The five of us moved out of the guesthouse we were in and moved down the valley to Hunza Peak Inn ;) This immaculate little guesthouse was just perfect and even more so when we met Akbar Shah. A retired military officer with a smile that doesn't seem to slip of his face. So accommodating, thoughtful and caring. We had breakfast together and set out on our day of trekking to a couple suspension bridges and a lake. I managed to fall off five feet from a cliff I was trying to get around and landed in a thorn patch. Poked and bleeding I continued on like a good boy scout should. Then came another obstacle, a gigantic boulder in the way. I decided to drop a large stone in the water and use it as a step to get around the boulder. It just dropped with the hollow thud. I decided that I had already signed up for more than I asked for so I jumped into the glacial water and went into thermal shock from how cold that water was.

The destination was no where near the excitement of that of the journey, but alas, we arrived. The suspension bridge. A few cables strung from one end to the other with dried out old and brittle looking wood. I was a bit apprehensive about going but then just walked out without holding the side cables. My balancing act was cut short when the winds blew through the valley and nearly knocked me over. I grabbed on to one side of the bridge and closed my eyes. The feeling of flying was never so comfortable.

I crossed back and left the others behind. I watched from an elevated perspective a yak crossing the river. These men had harnessed up a three stage crossing for this yak using ropes and linking them with the bridge. The final portion of the river that the yak had to cross was the deepest. The current pulled him a hundred yards down stream and must have been submerged for almost a minute; I could barely handle 30 seconds knee deep in that water. I can now say that I've witnessed my first river crossing Yak experience ;)

By this time I was exhausted after climbing up the mountain to get back to the highway. I flagged down the first vehicle I came across, a chicken truck ;) As I was rolling down the hills I managed to find Paul, then a bit onwards, Oliver and Francesca. We were all about The Murghi Express and heading back to the valley. We stopped in at our favorite Hunza restaurant and had some impressive Apricot Cake.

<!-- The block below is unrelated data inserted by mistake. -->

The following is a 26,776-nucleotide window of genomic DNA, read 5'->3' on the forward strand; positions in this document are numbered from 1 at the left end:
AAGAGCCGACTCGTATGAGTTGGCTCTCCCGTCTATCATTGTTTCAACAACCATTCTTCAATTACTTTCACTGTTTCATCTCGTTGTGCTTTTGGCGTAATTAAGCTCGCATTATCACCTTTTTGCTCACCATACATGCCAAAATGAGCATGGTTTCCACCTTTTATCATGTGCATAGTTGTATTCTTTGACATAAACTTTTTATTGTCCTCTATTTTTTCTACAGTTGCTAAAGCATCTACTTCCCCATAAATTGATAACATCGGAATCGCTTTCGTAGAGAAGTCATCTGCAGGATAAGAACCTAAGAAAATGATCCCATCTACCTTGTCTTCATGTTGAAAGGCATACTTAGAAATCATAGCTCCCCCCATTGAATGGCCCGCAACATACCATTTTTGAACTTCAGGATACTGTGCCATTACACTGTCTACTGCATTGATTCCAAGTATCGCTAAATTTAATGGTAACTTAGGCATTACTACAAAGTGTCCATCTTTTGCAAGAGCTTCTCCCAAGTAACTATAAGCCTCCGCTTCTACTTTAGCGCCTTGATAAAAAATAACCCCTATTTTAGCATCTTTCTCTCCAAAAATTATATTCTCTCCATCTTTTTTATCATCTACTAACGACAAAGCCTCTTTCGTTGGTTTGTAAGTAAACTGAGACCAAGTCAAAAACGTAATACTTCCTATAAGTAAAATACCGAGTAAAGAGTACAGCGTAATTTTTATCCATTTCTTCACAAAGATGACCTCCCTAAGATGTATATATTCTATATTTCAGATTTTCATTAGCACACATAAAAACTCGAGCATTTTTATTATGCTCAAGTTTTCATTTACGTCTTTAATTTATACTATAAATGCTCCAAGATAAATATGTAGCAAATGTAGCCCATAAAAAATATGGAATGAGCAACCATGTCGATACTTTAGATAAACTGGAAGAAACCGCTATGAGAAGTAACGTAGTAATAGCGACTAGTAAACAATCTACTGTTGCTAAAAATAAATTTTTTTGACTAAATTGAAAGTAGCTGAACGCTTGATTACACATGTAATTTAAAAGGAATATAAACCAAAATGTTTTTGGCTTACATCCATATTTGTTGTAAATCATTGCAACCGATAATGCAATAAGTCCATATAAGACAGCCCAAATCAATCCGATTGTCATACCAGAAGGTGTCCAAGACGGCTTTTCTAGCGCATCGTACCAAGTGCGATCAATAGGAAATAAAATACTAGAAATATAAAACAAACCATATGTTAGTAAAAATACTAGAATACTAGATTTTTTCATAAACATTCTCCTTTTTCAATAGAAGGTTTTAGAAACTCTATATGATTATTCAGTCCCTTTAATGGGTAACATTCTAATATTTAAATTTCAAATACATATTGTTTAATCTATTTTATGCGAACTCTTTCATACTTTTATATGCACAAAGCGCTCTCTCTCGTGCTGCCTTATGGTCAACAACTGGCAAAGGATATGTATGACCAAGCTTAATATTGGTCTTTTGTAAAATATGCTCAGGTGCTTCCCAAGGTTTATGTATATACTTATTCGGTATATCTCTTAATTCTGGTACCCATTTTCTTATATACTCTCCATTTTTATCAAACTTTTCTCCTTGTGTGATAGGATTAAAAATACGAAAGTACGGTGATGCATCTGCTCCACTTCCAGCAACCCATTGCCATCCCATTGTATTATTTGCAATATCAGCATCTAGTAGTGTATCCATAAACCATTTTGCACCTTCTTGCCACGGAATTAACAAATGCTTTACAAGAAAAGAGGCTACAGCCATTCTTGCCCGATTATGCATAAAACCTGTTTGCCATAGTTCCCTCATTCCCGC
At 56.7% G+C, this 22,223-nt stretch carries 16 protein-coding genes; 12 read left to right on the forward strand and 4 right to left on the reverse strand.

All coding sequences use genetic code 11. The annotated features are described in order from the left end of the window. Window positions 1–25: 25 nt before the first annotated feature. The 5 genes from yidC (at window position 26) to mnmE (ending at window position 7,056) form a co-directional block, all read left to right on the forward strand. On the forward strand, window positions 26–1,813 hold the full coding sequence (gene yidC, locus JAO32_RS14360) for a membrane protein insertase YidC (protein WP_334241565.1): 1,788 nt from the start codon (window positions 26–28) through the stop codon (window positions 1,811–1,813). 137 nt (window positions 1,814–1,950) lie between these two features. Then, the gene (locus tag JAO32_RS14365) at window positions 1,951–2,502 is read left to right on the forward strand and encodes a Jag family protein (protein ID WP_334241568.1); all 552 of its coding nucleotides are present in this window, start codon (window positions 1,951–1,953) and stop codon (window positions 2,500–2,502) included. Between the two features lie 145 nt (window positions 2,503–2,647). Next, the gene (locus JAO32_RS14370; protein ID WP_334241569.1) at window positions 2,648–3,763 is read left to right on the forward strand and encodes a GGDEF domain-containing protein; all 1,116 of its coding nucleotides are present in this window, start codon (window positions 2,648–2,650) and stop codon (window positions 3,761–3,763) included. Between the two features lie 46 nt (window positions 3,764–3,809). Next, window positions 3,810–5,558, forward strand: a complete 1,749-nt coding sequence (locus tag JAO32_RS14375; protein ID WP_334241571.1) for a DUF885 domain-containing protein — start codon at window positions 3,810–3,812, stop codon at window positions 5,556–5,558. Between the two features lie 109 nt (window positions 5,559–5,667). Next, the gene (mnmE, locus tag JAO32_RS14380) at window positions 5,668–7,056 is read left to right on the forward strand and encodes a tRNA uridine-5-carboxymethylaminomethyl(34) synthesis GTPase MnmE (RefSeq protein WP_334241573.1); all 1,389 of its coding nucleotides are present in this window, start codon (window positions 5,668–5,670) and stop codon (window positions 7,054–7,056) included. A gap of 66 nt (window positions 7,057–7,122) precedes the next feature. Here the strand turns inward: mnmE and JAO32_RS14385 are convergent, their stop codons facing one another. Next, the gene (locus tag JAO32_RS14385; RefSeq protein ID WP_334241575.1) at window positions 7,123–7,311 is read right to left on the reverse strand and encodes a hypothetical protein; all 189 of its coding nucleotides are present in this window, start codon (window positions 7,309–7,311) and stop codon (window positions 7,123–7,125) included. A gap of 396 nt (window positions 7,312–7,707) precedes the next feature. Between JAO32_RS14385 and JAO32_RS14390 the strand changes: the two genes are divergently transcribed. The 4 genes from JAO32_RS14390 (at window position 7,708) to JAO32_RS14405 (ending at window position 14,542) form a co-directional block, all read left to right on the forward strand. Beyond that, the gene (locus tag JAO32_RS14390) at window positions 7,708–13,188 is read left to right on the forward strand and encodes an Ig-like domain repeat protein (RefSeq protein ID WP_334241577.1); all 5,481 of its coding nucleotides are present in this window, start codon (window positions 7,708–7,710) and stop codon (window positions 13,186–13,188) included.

Arrived back at the guesthouse and found three Australians who had ridden their motorcross bikes from Australia ;) We shared in motorcycle stories and they couldn't express how impressed they were with how fabulous Pakistan was. I couldn't agree with them more, at least Northern Pakistan. There is nothing like it and the hearts are very big... made me feel right at home, just lovely.


Wednesday, May 16, 2007

What a funk...


Upon arrival...
Originally uploaded by theusual.
I can't believe the funk that I had created for myself the last few weeks in Islamabad. I've since done a complete one-eighty and am on top of the world, literally. I am where the three highest mountain ranges in the world converge.

I was delayed in Gilgit one day because I was in such a rush to meet the ride up here that I didn't have time to go to an ATM machine (oh ya, that's right, forgot to mention I have a bank card once again;) I was assured that there was one in Gilgit. There was one but there are two links that exist here, one being for local and the other for international. I was not lucky in that department and couldn't get a cash advance on the plastic because I don't have a PIN for that ;) So lucky I know people in high places. My cousin in Islamabad, Inam (Anjum) works for National Bank of Pakistan and the gentlemen who was hosting me in Gilgit is the Vice-President of the branch. They arranged for a wire transfer of some sorts and that is what I was waiting for. Lucky I am.

So I'm fully stacked with cash and was off to Karimabad in the Hunza Valley. My mom was so happy to hear that I added this to my list of destinations. I spoke with her on the phone and I could feel her smile boom through the phone. I had two gentlemen from the bank escort me to the bus stand and took care of me royally, Habib Sahib and Sheikh Akbar Shah.

When I arrived in Karimabad after a fantastic three hour trip through the valley I was set up with the president of the NBP here in Karimabad. He made sure that I was well taken care. He came along with me to the hotel and spoke on my behalf. Since I was his 'mehman' (guest) the accommodations ended up being free of charge?! I am staying at a very nice place called Park Hotel in Karimabad, so if you're ever in these parts of the woods make sure you stay here ;)

The air here is so fresh, so clean. I feel an amazing power here. I went for a sunset walk through the main bazar and then on the backside of one of the ridges to plot out my course for tomorrow morning. I am going to wake up around five thirty and hike up the mountain side to the Eagle's Nest and enjoy the sun coming over the Golden Peak, Rakaposhi ridge and the rest of the wonderous peaks that are snow covered. I have no set programme for my stay here but Hunza Valley is full of glaciers, mountains, valleys, forts and a bunch of other stuff I will find to occupy my time. Gilgit was beautiful, but this is something else. To stay or not to stay longer... I'm funked if I do, funked if I don't...

Sunday, May 13, 2007

Flow, don't push...


Karakoram Highway
Originally uploaded by theusual.
Great words of wisdom... and so I followed them. I was presented with a spur of the moment opportunity to make a fourteen hour road journey on the Karakoram Highway to enjoy the majestic wonders of this northern Pakistan. The words 'nature is our ally' kept playing through my head.